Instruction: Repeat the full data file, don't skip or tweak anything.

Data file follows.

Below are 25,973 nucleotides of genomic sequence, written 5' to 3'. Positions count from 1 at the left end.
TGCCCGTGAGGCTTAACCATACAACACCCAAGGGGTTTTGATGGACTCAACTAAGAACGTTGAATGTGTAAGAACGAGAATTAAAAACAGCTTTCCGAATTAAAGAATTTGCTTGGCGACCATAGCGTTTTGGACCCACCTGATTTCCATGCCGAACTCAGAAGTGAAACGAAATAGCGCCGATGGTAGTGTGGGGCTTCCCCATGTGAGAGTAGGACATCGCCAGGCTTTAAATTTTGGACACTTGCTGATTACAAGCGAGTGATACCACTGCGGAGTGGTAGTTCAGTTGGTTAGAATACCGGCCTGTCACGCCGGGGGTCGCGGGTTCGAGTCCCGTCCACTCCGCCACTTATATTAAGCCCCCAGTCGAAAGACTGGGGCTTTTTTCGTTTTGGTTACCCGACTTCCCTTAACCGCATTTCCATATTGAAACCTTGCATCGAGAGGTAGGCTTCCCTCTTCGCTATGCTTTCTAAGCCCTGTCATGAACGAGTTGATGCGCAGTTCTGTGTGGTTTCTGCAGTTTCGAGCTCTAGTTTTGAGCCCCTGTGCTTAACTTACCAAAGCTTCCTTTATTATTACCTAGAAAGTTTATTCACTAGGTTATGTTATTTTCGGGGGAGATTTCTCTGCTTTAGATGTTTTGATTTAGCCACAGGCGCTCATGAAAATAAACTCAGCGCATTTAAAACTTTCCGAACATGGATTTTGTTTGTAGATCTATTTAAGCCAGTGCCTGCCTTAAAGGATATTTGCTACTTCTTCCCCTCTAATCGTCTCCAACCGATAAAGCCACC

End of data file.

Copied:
Below are 25,973 nucleotides of genomic sequence, written 5' to 3'. Positions count from 1 at the left end.
TGCCCGTGAGGCTTAACCATACAACACCCAAGGGGTTTTGATGGACTCAACTAAGAACGTTGAATGTGTAAGAACGAGAATTAAAAACAGCTTTCCGAATTAAAGAATTTGCTTGGCGACCATAGCGTTTTGGACCCACCTGATTTCCATGCCGAACTCAGAAGTGAAACGAAATAGCGCCGATGGTAGTGTGGGGCTTCCCCATGTGAGAGTAGGACATCGCCAGGCTTTAAATTTTGGACACTTGCTGATTACAAGCGAGTGATACCACTGCGGAGTGGTAGTTCAGTTGGTTAGAATACCGGCCTGTCACGCCGGGGGTCGCGGGTTCGAGTCCCGTCCACTCCGCCACTTATATTAAGCCCCCAGTCGAAAGACTGGGGCTTTTTTCGTTTTGGTTACCCGACTTCCCTTAACCGCATTTCCATATTGAAACCTTGCATCGAGAGGTAGGCTTCCCTCTTCGCTATGCTTTCTAAGCCCTGTCATGAACGAGTTGATGCGCAGTTCTGTGTGGTTTCTGCAGTTTCGAGCTCTAGTTTTGAGCCCCTGTGCTTAACTTACCAAAGCTTCCTTTATTATTACCTAGAAAGTTTATTCACTAGGTTATGTTATTTTCGGGGGAGATTTCTCTGCTTTAGATGTTTTGATTTAGCCACAGGCGCTCATGAAAATAAACTCAGCGCATTTAAAACTTTCCGAACATGGATTTTGTTTGTAGATCTATTTAAGCCAGTGCCTGCCTTAAAGGATATTTGCTACTTCTTCCCCTCTAATCGTCTCCAACCGATAAAGCCACC